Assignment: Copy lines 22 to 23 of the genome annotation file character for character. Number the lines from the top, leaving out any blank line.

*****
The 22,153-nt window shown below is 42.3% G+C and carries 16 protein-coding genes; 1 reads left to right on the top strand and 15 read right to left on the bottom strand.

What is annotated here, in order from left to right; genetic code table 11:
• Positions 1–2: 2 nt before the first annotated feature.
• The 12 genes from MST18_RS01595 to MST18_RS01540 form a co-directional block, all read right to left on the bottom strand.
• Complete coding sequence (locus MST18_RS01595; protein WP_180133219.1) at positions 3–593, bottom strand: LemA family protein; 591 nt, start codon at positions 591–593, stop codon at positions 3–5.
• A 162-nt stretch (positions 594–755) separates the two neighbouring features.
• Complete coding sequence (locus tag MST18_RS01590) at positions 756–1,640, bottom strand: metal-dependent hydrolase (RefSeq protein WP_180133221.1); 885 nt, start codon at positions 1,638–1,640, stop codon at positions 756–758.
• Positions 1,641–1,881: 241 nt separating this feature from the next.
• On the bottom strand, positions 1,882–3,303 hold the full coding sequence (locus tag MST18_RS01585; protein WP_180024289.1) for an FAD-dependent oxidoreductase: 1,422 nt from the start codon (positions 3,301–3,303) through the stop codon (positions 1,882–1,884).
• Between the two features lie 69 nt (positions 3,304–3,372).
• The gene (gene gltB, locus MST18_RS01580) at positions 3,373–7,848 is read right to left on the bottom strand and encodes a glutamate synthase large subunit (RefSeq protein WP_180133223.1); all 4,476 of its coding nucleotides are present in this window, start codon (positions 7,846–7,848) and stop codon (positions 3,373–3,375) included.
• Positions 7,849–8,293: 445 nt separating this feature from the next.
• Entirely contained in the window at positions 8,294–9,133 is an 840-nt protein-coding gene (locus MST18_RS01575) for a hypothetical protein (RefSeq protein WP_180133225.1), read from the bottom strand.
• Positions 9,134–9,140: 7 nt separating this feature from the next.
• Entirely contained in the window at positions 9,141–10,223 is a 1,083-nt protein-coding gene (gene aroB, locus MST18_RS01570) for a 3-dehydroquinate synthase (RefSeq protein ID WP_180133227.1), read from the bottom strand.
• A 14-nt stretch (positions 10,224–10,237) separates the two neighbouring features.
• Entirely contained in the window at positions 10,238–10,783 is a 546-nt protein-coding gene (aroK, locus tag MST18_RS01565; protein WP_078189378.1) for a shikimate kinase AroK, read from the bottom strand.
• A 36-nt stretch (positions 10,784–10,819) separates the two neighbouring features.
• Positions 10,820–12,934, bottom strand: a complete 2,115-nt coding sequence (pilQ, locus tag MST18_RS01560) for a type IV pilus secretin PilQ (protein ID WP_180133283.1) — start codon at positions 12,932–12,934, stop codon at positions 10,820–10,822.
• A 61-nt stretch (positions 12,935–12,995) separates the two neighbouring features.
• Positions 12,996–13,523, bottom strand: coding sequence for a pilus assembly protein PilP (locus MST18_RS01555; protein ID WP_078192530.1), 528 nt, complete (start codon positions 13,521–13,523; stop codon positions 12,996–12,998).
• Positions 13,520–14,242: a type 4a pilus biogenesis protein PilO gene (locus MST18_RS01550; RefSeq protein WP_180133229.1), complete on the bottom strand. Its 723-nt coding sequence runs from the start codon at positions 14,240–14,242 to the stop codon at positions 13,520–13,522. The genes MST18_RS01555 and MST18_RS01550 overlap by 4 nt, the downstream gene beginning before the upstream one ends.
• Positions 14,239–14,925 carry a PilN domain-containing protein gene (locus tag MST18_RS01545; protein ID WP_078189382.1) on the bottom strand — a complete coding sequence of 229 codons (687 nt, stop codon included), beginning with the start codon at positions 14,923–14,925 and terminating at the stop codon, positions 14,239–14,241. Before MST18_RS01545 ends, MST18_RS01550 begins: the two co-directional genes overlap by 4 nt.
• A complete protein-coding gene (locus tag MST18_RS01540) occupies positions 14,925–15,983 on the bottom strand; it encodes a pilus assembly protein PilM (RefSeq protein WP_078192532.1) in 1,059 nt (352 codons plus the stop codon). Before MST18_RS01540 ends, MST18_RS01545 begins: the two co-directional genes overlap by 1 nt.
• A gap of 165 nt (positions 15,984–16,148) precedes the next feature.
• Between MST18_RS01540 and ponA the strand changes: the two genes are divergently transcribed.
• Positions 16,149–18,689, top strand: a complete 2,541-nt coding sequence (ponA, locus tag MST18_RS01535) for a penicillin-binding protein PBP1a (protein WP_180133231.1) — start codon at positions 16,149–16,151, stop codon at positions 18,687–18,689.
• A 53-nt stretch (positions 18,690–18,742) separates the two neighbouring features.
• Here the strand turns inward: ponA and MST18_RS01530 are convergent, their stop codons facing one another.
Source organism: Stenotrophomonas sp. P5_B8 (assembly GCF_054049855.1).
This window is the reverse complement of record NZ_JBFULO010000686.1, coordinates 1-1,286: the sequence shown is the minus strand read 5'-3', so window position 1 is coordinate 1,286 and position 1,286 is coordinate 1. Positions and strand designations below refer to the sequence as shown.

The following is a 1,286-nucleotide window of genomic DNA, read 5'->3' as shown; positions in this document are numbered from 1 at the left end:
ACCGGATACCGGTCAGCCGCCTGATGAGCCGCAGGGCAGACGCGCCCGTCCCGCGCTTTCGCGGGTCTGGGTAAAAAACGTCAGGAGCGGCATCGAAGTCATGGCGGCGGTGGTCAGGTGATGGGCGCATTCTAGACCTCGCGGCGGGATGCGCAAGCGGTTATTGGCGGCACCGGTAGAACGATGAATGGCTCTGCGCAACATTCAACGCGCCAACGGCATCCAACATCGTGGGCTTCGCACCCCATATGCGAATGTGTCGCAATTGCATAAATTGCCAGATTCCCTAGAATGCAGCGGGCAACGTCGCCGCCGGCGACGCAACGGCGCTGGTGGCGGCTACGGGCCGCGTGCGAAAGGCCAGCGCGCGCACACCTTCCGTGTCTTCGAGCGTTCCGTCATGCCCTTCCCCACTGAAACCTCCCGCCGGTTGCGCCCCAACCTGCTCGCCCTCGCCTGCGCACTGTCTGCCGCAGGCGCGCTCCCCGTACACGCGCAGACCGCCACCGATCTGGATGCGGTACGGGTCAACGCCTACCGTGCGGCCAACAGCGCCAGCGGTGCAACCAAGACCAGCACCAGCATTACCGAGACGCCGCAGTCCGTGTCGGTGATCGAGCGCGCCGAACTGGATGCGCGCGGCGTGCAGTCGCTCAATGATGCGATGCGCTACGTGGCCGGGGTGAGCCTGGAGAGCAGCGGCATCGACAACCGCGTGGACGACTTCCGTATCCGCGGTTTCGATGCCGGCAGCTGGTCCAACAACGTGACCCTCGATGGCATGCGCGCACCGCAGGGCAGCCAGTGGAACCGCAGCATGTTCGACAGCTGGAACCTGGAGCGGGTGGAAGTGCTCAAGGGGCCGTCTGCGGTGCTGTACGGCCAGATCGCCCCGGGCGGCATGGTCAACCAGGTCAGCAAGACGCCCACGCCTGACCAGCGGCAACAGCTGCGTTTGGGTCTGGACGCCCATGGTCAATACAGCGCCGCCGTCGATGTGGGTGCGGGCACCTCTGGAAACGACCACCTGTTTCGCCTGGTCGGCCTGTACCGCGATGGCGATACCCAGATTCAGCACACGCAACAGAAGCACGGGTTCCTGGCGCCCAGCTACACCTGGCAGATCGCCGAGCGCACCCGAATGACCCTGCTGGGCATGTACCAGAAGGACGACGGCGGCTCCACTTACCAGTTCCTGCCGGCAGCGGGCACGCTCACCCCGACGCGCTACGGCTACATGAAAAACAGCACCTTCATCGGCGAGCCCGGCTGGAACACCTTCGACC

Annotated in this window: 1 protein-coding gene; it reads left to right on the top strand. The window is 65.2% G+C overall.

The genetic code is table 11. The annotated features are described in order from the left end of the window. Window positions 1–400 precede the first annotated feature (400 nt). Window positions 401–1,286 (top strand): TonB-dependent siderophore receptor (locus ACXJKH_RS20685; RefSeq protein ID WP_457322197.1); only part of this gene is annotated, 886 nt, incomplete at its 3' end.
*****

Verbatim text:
• Positions 13,520–14,242: a type 4a pilus biogenesis protein PilO gene (locus MST18_RS01550; RefSeq protein WP_180133229.1), complete on the bottom strand. Its 723-nt coding sequence runs from the start codon at positions 14,240–14,242 to the stop codon at positions 13,520–13,522. The genes MST18_RS01555 and MST18_RS01550 overlap by 4 nt, the downstream gene beginning before the upstream one ends.
• Positions 14,239–14,925 carry a PilN domain-containing protein gene (locus tag MST18_RS01545; protein ID WP_078189382.1) on the bottom strand — a complete coding sequence of 229 codons (687 nt, stop codon included), beginning with the start codon at positions 14,923–14,925 and terminating at the stop codon, positions 14,239–14,241. Before MST18_RS01545 ends, MST18_RS01550 begins: the two co-directional genes overlap by 4 nt.